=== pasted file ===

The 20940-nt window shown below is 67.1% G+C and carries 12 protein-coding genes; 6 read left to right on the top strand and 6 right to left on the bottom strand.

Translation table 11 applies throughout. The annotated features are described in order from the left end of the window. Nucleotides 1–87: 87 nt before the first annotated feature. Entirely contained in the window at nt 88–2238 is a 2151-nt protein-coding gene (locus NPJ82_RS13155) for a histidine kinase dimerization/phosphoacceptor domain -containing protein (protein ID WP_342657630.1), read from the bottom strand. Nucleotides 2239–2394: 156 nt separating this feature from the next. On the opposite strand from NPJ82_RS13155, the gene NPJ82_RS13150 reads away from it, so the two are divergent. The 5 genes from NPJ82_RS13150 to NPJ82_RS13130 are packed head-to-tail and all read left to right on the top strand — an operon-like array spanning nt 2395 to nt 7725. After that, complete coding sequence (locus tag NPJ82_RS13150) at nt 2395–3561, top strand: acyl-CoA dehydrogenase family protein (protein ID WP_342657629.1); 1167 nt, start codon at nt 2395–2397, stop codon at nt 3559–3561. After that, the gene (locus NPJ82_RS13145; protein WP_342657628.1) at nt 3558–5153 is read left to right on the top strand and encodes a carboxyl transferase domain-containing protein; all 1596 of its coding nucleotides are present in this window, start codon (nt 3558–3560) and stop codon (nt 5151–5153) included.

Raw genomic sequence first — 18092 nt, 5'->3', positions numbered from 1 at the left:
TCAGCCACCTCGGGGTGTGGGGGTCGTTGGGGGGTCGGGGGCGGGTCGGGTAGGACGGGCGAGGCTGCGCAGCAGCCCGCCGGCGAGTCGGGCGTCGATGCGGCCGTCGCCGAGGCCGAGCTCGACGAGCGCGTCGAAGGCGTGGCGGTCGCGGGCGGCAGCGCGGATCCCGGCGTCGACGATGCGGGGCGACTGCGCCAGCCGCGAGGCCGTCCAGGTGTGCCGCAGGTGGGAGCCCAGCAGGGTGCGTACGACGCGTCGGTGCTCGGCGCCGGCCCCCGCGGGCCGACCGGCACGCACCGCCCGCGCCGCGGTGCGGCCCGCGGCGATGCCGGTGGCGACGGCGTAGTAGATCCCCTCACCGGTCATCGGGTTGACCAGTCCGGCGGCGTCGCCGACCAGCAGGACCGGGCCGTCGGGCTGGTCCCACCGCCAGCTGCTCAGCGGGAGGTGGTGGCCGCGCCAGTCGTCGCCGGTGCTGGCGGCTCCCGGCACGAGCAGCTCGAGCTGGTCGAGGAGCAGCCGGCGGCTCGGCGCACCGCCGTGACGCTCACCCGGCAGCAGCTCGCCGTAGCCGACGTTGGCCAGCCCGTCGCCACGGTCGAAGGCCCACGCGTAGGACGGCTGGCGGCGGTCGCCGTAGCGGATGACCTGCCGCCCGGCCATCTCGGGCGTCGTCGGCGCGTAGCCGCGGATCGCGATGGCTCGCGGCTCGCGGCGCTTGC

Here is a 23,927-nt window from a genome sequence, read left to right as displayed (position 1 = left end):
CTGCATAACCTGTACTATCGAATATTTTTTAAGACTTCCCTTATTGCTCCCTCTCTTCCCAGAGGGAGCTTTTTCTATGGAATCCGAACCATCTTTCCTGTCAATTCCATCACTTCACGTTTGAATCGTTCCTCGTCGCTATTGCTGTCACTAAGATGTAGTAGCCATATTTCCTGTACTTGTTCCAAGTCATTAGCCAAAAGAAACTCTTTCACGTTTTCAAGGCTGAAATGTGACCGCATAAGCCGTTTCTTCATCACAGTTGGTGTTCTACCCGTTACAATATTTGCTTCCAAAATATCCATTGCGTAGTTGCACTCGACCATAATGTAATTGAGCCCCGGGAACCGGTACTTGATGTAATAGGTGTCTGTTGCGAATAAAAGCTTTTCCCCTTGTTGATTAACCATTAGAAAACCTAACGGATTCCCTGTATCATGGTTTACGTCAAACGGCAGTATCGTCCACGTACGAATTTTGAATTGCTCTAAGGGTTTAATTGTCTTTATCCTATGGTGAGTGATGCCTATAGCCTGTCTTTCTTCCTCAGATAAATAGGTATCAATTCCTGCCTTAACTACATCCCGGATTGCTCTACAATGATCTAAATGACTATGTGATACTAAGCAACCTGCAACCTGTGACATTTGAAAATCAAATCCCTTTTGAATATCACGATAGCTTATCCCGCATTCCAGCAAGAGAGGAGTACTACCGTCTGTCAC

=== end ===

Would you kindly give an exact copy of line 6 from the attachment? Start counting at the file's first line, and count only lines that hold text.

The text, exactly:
CTGCATAACCTGTACTATCGAATATTTTTTAAGACTTCCCTTATTGCTCCCTCTCTTCCCAGAGGGAGCTTTTTCTATGGAATCCGAACCATCTTTCCTGTCAATTCCATCACTTCACGTTTGAATCGTTCCTCGTCGCTATTGCTGTCACTAAGATGTAGTAGCCATATTTCCTGTACTTGTTCCAAGTCATTAGCCAAAAGAAACTCTTTCACGTTTTCAAGGCTGAAATGTGACCGCATAAGCCGTTTCTTCATCACAGTTGGTGTTCTACCCGTTACAATATTTGCTTCCAAAATATCCATTGCGTAGTTGCACTCGACCATAATGTAATTGAGCCCCGGGAACCGGTACTTGATGTAATAGGTGTCTGTTGCGAATAAAAGCTTTTCCCCTTGTTGATTAACCATTAGAAAACCTAACGGATTCCCTGTATCATGGTTTACGTCAAACGGCAGTATCGTCCACGTACGAATTTTGAATTGCTCTAAGGGTTTAATTGTCTTTATCCTATGGTGAGTGATGCCTATAGCCTGTCTTTCTTCCTCAGATAAATAGGTATCAATTCCTGCCTTAACTACATCCCGGATTGCTCTACAATGATCTAAATGACTATGTGATACTAAGCAACCTGCAACCTGTGACATTTGAAAATCAAATCCCTTTTGAATATCACGATAGCTTATCCCGCATTCCAGCAAGAGAGGAGTACTACCGTCTGTCAC